One of our papers on this is the following:

Headley, Hribar and Pawluk (2011). Displaying braille and graphics on a
mouse like tactile display. ASSETS 2011.

As you can see, we found an effective way to present both braille and
graphics with the same display, and have them easily distinguishable.

For this mouse like device, we developed a method of controllably
generating distinctly different textures , but we have not evaluated its
performance with picture identification or in comparison to our other

Headley and Pawluk (2011). Roughness perception of textures on a haptic
matrix display. Wourld Haptics, 221-226.

We have also, in recent, work, combined the use of tactile feedback through
a touchscreen with text feedback for what we describe are points of
interest for an electronic version of the garden map.

Another alternative, which we are planning to evaluate in comparison to
tactile feedback is the use of audio feedback called sonification (the use
of nonspeech sounds to relay information just like we would with texture).
We believe that the disadvantage with this is that one would not be able to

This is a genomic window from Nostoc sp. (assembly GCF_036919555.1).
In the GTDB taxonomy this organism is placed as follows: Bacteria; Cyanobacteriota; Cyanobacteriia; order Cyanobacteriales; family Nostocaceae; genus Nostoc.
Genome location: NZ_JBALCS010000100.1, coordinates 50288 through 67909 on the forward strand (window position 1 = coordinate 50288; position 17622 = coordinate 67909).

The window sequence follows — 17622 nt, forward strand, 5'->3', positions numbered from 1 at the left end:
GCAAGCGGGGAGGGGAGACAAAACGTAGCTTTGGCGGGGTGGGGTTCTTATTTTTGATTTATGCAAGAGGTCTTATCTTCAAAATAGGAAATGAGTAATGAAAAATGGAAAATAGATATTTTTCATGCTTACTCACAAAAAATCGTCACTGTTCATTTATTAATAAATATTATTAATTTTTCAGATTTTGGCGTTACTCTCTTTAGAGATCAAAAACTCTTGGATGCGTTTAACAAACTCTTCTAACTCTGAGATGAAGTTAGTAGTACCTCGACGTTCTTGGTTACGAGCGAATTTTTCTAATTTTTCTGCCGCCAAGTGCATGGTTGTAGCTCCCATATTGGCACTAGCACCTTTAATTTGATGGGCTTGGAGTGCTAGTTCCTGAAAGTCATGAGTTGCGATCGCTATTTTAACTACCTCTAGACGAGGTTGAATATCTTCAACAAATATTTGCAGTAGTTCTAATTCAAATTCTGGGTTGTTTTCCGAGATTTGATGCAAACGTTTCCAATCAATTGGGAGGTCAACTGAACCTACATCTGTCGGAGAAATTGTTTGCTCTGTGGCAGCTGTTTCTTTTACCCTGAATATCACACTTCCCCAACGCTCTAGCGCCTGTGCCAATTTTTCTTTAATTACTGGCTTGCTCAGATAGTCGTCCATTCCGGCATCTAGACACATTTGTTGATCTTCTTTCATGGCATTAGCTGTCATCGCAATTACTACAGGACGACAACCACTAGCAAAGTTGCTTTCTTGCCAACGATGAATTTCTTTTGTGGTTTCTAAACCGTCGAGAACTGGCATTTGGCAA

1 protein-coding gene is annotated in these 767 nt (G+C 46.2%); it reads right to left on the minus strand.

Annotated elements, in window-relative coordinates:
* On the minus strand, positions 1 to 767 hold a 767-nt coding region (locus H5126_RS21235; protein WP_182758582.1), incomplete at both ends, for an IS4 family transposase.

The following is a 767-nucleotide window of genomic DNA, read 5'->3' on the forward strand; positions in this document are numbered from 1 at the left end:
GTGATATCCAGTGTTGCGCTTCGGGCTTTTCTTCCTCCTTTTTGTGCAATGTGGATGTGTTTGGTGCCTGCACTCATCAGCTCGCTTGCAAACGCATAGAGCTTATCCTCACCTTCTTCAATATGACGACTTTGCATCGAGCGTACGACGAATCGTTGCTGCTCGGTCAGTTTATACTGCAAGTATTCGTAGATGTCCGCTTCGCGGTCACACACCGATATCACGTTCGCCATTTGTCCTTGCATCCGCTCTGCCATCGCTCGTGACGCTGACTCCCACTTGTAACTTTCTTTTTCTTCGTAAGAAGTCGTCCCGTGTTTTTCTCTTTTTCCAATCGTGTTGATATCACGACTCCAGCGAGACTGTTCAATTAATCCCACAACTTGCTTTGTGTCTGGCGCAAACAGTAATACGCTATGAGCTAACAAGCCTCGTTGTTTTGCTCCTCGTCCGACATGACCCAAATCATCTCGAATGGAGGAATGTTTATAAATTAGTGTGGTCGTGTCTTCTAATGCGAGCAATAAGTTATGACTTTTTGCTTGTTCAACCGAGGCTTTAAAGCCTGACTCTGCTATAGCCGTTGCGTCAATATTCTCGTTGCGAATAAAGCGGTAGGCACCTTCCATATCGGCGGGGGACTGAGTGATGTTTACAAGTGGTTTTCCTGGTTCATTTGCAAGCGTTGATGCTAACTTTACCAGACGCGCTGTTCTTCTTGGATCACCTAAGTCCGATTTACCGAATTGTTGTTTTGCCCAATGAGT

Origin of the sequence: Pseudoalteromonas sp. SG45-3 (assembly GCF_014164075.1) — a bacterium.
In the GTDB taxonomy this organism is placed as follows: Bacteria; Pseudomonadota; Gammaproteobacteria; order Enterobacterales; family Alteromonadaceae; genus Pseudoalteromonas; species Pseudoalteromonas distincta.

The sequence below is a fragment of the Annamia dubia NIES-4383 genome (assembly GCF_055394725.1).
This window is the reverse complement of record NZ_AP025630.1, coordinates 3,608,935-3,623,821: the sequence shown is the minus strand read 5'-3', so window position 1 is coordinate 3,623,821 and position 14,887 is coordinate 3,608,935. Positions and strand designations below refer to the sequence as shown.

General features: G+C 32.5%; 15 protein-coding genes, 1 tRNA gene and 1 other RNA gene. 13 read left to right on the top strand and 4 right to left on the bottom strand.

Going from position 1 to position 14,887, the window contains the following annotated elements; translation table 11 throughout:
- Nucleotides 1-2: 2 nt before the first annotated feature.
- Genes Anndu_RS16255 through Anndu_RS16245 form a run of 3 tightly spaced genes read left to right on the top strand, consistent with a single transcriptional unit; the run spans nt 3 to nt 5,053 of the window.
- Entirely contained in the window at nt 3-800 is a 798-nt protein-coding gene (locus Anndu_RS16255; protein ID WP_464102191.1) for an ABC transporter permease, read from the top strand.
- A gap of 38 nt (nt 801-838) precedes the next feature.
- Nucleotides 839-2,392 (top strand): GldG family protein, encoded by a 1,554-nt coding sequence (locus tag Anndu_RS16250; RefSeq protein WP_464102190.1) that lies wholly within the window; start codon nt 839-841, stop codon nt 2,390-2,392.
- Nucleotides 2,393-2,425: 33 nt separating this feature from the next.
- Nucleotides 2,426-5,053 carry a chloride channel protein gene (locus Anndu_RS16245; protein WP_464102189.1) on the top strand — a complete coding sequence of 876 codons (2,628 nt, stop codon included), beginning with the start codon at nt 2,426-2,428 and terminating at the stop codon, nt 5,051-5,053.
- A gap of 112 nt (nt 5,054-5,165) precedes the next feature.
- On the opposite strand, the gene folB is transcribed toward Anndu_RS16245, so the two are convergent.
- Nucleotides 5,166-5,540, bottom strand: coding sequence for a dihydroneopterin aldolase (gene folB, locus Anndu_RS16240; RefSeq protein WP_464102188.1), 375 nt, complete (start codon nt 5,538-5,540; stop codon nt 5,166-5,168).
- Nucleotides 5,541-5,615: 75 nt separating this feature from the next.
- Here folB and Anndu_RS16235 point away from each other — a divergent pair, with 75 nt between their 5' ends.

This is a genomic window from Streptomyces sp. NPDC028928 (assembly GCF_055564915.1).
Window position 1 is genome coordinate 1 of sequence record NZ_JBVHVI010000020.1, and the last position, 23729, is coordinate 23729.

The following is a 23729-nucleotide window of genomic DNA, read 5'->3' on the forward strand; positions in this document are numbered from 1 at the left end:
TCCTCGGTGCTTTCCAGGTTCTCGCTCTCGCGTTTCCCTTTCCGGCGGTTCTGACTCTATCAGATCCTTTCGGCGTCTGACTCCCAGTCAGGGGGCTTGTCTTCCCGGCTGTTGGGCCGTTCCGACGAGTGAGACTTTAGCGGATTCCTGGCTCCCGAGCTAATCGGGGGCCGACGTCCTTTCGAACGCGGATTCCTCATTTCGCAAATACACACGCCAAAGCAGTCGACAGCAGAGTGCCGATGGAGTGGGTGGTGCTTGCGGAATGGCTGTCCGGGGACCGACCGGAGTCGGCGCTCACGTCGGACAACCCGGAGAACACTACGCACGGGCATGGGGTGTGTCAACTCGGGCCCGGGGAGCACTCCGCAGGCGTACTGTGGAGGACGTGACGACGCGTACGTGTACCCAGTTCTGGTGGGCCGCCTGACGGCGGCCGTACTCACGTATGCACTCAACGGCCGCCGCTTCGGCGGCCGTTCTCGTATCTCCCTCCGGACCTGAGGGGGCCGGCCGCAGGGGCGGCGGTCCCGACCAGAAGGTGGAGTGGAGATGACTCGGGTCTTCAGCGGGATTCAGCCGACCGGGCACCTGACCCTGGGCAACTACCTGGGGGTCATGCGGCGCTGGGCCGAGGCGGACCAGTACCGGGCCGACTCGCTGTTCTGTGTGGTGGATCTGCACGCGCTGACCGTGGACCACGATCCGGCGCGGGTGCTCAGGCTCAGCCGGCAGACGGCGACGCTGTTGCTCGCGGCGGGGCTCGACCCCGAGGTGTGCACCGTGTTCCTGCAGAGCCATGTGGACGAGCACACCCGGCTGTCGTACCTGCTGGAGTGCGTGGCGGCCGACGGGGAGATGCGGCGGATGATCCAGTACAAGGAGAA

use multiple fingers, which we did show improved performance significantly.

However, one study I did with one of my students, Ravi Rastogi, which we
are preparing for publication is looking at the use of tactile and
sonification feedback for maps that have more than one set of features.
Actually the maps we used were crops (although mangos, etc.) and rainfall.
With sight, it is relatively easy to overlay this information without being
overwhelmed by it. We look at using: two very distinct sets of tactile
textures, two very distinct sets of audio feedback, and one set of tactile
feedback with one set of audio feedback. The reason for this comparison is
that cognitive load theory proposes that each sensory channel has a finite
capacity for working memory. Thereby, we reasoned, by spreading the load
across two modalities, we would improve performance. In fact that is what